It looks like Nikon might be going back on its word when it comes to future feature enhancements. Promised deep down in the Nikon Z8 (buy here) announcement press release is Auto Capture. This is the same Auto Capture that was recently released for the Nikon Z9 (buy here). The new feature lets your camera shoot completely unattended on a pre-fixed spot, waiting for a subject to appear.
It looks like this feature is being rolled back now, though. Nikon had initially mentioned that the feature was also coming in the Z8 during the Z9 v4.0 firmware launch video. Now, all reference to the Nikon Z8 has been removed from the video. The paragraph that mentions Auto Capture has also been removed from the press release.
The original video had a section at around 1:42 stating that the Auto Capture feature introduced in the new Nikon Z9 firmware was also coming to the Nikon Z8. That few-second reference now appears to have been cut out of the video (yes, YouTube will let you do that). The paragraph in the initial Z8 press release that said the Auto Capture feature was coming has also been removed.
The paragraph reads as follows:
Upcoming features will be added in planned firmware updates, including an Auto Capture function, which will allow a photographer to automatically trigger a remote camera on user-set parameters. An update will also allow for the base ISO to be extended down to 200 when shooting video footage with N-Log enabled.
The latest iteration of the press release is available to read on the Nikon website. It’s been modified since the original press release sent out in May when the Z8 was announced. There used to be an extra item in here. Here’s how the section with the missing paragraph looks now.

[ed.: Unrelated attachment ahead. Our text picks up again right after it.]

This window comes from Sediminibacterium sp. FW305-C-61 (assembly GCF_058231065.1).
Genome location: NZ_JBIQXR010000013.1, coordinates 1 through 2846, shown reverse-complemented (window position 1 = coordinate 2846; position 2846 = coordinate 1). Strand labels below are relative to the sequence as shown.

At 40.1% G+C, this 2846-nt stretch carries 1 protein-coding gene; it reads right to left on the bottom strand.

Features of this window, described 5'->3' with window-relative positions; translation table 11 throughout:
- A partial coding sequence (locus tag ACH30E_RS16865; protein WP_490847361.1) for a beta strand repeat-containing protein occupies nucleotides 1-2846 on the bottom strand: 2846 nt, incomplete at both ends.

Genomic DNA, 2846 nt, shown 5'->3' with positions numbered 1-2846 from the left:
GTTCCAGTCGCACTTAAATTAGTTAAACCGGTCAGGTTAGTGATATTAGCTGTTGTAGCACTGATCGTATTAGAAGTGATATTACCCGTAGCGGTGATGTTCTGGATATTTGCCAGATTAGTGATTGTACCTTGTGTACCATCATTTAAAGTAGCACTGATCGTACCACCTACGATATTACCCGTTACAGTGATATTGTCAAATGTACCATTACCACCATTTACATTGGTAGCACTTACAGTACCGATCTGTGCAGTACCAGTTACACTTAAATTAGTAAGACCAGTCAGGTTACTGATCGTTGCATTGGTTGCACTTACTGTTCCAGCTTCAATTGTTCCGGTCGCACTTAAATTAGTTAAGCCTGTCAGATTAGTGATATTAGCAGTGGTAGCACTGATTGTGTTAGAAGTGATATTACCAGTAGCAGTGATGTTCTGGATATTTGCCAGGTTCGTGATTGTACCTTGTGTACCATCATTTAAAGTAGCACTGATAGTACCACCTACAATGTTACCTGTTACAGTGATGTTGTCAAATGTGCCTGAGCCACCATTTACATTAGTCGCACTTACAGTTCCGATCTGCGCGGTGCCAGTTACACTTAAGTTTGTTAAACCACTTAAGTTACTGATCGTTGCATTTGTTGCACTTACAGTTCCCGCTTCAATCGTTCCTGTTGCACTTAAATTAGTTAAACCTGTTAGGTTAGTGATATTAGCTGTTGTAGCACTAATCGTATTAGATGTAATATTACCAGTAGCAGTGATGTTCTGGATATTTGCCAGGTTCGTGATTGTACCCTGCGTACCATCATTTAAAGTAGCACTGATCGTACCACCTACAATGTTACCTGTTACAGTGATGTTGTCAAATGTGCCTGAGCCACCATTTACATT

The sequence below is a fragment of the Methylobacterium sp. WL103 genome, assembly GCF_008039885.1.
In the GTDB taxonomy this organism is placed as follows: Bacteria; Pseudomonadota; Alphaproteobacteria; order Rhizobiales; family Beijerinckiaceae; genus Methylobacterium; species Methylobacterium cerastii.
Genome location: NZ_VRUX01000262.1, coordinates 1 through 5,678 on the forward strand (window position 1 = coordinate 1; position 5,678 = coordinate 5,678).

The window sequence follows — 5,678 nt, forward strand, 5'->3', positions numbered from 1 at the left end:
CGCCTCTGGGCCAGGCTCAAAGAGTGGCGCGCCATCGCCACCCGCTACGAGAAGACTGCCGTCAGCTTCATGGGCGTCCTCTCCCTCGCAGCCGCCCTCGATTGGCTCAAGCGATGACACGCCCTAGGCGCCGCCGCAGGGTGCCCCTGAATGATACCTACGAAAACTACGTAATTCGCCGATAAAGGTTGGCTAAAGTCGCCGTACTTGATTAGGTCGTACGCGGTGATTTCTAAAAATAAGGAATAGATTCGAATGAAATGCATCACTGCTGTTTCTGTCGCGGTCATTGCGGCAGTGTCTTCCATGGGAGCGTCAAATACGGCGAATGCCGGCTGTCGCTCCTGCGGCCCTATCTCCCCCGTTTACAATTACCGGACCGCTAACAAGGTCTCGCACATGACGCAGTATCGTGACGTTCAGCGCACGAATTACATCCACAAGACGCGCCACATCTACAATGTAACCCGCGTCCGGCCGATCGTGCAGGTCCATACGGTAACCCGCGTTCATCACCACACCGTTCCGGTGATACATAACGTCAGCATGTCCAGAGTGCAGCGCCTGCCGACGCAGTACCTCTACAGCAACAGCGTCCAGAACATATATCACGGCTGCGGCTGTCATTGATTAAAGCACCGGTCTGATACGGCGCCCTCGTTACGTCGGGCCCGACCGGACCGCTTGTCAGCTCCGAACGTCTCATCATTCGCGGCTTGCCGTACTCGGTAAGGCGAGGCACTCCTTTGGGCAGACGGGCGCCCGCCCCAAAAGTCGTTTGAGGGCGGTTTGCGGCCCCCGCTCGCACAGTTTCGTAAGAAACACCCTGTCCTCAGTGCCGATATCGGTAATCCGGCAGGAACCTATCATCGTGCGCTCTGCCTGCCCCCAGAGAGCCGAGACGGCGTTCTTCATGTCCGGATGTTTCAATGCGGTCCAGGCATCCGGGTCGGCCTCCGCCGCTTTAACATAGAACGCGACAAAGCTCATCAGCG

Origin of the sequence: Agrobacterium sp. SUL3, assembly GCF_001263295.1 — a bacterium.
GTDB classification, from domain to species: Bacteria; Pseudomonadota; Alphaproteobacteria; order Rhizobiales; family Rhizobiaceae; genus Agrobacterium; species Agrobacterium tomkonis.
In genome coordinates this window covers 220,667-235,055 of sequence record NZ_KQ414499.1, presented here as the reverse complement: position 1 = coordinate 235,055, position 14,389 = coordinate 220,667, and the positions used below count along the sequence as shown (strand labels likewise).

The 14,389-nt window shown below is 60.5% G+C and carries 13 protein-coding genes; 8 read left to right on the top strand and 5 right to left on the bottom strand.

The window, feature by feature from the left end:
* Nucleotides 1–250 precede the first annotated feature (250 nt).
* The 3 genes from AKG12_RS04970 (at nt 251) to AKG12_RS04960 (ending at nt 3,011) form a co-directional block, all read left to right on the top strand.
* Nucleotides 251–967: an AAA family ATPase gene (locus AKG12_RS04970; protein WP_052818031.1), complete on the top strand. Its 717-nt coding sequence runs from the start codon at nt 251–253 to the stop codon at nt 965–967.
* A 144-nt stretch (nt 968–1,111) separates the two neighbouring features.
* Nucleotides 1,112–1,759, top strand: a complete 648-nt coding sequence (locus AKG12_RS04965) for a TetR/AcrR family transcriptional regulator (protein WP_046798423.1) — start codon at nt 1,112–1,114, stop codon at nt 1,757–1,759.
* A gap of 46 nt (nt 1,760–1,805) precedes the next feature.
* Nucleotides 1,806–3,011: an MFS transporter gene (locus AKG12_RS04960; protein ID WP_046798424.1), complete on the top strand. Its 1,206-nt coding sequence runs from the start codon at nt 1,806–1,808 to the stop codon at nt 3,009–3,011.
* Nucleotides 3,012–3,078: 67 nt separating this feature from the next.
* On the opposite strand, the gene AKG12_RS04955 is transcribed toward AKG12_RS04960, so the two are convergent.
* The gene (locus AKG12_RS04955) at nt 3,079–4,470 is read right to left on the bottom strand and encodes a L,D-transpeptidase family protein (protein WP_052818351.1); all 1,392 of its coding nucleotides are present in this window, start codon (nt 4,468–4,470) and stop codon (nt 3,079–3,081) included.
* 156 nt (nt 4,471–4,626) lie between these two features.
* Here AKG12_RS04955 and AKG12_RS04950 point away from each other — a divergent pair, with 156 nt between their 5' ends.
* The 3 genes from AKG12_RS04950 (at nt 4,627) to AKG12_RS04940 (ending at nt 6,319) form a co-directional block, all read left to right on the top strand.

You can see the original press release in its entirety on DPReview to see and compare for yourself.
As to what the removal of Auto Capture references from Nikon Z8 marketing materials means in reality, I’m not sure. Nikon Rumors believes that Nikon is worried about the Z8 threatening Z9 sales and have decided to intentionally hold that feature back. Admittedly, they hopes they’re wrong in that assumption. I hope so, too.
Many users spend their money and buy products based not only on what they can do today but on the promises the manufacturers make for tomorrow. If a device is being marketed with the promise of future features, then people will buy based on that marketing. They’ll expect to get what’s been promised. If companies start pulling their promises, they’re just going to start losing customers.
DIYP has reached out to Nikon for a response and will update this post when they get back to us.
[via Nikon Rumors]